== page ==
The True Cost of a Green Home

The True Cost of a Green Home

Keeping Green In The Black


Two years ago, the publishing industry was on the brink of meltdown when a glut of eco-centric headlines nearly ran the nation out of green ink. Yes, not since Popular Mechanics promised us all rocket packs (still waiting) has near-future speculation caused so much fervor. But now, as the red ink runs dry from printing all those jagged little lines with
falling slopes, ever wonder how green is weathering the recession?

Good news — saving the world is still popular.

“I know that I sound like Obama or something, but it’s true that going green is really helping the world be better,” says Jeff Smith, owner of Smith Brothers Construction. “It will help resolve global warming, and produce less waste, and help us
be much more efficient.”


Green Building San Diego

It may also be one of the rare segments enjoying positive growth. According to the “Green Outlook” report from McGraw Hill Construction, the green building market is likely to hit $140 billion by 2013, more than doubling its present day value. The market for green building materials alone is expected to grow 7.2 percent annually, to reach over $80 billion in the same amount of time.

But for homebuilders feeling the pinch, local pocketbooks can trump global concern. Luckily, there is cause for hope.

“As far as the actual construction goes, there are many things that we can do now for our clients that are considering green that don’t cost them any more money,” says Smith.

Take reflective plywood, for example. Sure, it’s not as sexy as a roof slathered with solar cells, but according to Todd Jackson of Jackson Design & Remodeling, it
can block out 78 percent of the heat gain in an attic, saving big on cooling and only adding pocket change to the cost of construction.

“We believe that there are some items that are just a smart way of building,” says Jackson. “We did a home with 3,600 square feet of roofing — it cost me $865 more
to go with reflective plywood over standard.”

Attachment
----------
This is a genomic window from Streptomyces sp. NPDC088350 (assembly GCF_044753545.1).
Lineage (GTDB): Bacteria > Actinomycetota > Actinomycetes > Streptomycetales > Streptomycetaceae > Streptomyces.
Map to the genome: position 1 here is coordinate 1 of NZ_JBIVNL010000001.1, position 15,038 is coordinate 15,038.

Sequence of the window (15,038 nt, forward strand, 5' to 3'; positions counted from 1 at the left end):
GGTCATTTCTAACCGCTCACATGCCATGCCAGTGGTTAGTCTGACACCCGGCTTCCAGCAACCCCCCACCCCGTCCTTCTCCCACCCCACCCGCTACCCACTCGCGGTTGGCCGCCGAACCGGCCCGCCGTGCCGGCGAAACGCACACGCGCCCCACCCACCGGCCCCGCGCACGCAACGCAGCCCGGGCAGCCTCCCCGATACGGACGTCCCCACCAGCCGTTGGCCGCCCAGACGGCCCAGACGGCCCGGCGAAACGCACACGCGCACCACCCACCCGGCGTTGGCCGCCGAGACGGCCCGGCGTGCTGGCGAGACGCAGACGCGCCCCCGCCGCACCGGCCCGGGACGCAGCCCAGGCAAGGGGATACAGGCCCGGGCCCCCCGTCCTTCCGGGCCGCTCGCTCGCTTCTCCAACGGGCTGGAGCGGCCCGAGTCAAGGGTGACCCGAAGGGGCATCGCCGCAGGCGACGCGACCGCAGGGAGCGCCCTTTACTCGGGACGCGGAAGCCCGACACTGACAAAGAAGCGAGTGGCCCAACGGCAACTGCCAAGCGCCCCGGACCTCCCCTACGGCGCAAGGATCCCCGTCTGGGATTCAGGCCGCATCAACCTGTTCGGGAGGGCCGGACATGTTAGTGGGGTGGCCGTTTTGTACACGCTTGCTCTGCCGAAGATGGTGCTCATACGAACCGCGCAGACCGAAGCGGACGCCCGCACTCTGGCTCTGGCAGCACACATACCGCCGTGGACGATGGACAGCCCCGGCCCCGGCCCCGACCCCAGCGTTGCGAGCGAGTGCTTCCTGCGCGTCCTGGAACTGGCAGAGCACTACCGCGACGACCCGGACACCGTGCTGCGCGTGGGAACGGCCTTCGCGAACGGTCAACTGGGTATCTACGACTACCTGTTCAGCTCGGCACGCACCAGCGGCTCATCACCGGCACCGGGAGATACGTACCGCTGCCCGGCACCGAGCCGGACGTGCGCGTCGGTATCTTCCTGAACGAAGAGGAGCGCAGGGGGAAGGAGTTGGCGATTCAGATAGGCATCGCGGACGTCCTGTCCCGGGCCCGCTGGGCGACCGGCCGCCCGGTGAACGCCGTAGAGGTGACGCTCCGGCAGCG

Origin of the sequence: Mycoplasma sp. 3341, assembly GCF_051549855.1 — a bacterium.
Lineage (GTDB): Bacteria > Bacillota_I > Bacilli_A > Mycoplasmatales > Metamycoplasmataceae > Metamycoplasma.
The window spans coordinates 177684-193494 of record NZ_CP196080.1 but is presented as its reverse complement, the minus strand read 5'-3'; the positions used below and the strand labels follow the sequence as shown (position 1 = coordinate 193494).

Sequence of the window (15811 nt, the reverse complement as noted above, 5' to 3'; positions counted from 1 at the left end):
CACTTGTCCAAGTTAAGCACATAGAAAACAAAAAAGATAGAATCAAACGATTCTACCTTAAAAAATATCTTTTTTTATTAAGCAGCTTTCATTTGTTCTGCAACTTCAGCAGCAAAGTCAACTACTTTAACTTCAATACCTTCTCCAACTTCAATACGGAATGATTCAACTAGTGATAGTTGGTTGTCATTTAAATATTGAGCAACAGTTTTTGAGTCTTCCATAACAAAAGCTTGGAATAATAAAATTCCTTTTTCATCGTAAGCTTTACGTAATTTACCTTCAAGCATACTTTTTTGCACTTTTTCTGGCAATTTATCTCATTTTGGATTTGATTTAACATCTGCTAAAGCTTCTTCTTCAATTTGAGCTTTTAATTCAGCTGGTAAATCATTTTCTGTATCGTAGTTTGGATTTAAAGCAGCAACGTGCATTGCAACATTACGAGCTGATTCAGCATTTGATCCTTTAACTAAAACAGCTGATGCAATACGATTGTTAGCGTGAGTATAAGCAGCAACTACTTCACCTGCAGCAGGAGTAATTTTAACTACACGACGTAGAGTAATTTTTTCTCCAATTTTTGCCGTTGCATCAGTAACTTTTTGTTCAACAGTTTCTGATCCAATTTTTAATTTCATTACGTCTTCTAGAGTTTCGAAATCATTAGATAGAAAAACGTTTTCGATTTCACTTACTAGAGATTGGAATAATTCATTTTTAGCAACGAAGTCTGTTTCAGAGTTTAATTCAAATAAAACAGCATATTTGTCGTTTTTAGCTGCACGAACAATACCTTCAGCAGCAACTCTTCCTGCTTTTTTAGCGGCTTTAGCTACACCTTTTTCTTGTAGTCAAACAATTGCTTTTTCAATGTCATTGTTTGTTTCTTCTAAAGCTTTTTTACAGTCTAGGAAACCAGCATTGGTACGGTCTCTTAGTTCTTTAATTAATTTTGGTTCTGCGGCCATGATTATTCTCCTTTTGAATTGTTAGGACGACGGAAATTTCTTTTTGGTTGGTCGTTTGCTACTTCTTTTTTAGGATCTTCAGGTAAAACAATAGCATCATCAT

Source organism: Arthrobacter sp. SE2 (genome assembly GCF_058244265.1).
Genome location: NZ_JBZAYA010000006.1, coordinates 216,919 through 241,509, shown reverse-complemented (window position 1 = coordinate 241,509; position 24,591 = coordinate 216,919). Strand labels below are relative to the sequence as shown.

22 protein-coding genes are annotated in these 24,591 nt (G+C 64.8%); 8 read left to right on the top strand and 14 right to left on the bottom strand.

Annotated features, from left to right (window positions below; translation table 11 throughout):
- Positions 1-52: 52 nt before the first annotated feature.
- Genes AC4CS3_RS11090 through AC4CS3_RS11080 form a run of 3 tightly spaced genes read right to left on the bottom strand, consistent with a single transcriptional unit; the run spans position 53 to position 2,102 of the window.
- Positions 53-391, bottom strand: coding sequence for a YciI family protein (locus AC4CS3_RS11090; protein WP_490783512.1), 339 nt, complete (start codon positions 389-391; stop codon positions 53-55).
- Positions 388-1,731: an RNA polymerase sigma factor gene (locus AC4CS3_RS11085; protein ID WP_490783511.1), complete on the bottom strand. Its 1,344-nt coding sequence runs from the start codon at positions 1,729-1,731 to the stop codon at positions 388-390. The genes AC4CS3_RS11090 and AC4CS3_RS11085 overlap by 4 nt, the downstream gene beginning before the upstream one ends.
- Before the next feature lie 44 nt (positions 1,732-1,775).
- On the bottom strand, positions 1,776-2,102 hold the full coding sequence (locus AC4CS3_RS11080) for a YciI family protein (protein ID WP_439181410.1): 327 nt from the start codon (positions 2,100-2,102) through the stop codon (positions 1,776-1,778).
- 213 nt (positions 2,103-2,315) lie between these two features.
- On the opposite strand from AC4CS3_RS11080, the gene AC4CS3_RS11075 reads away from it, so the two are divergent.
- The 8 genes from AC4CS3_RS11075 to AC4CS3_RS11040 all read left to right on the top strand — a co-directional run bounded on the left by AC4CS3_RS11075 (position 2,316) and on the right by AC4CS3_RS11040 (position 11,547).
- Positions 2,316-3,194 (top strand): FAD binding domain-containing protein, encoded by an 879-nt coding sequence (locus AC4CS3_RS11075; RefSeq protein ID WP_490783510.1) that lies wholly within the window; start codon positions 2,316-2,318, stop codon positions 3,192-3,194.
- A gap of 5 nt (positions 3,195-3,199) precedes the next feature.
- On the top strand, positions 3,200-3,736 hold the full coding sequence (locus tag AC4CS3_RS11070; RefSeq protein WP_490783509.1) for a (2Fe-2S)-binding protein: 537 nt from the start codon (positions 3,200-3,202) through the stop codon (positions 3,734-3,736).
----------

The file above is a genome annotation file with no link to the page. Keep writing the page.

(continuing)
Plenty of other cheap, yet far from flashy, choices abound. Customers building fresh ordoing a remodel can choose to use low VOC paint (doesn’t belch poisonous gas), ultra-high R-value insulation made from recycled material, fire-resistant fiber cement siding, 40-year composition roofing, low-toxin wood finish, fly-ash concrete, and on and on. Even your sprinkler system can get a little greener.

“If someone upgrades their sprinkler timers to a satellite monitored system that receives
live weather info, and switches their sprinkler heads to rotors, they can save up to 30 percent on their water bill. The rotors alone will save you 20 percent,” says Harry Thompson, founder of Torrey Pines Landscape Company. The cost of upgrading standard sprinkler heads to the newfangled rotors?

Thirty to 40 cents each. Way less than a latte.

“I think there used to be a feeling that building green added 15 percent to the cost of the
house,” says Terry Wardell, president of Wardell Builders, Inc. “I would say that if you’re not looking at the high dollar items, most of the stuff you would do to make a house healthy and sustainable are only going to add five percent to the job.”

With such little outlay, you might wonder why these options aren’t just construction de rigueur. For these contractors, they are.

“Our distinction has always been construction expertise, and I think this is just another aspect of that. Clients expect us as good quality builders to be fully versed
in sustainable building practices, the same way we should be fully versed in any construction
practice,” says Wardell.

Jackson says nearly the same. “We tried a handful of things and now it’s just a standard with our process. I think it’s just what we have to do, it’s a necessity, not a trend.”

Don’t let the word “standard” fool you, though. Green building, seriously devoid of cookie-cutter solutions, still requires deep ingenuity, but for these builders, that’s a good thing.

“Construction by and large is a tremendous amount of fun,” says Wardell. “Looking at it from a sustainable point of view really makes it that much more interesting, that much more
enjoyable, and that much better a puzzle to put together correctly.”

Jackson, who now has a dozen “Build it Green” certified staff members, seems to be solving the puzzle one step at a time.

“You have to just start,” he says, “don’t get hung up and try to absorb it all. Any time you make a stretch, you’ve got to ring the bell and say, ‘Hey, hallelujah.’ And then the next time it’s not a stretch!”


Jackson Design and Remodeling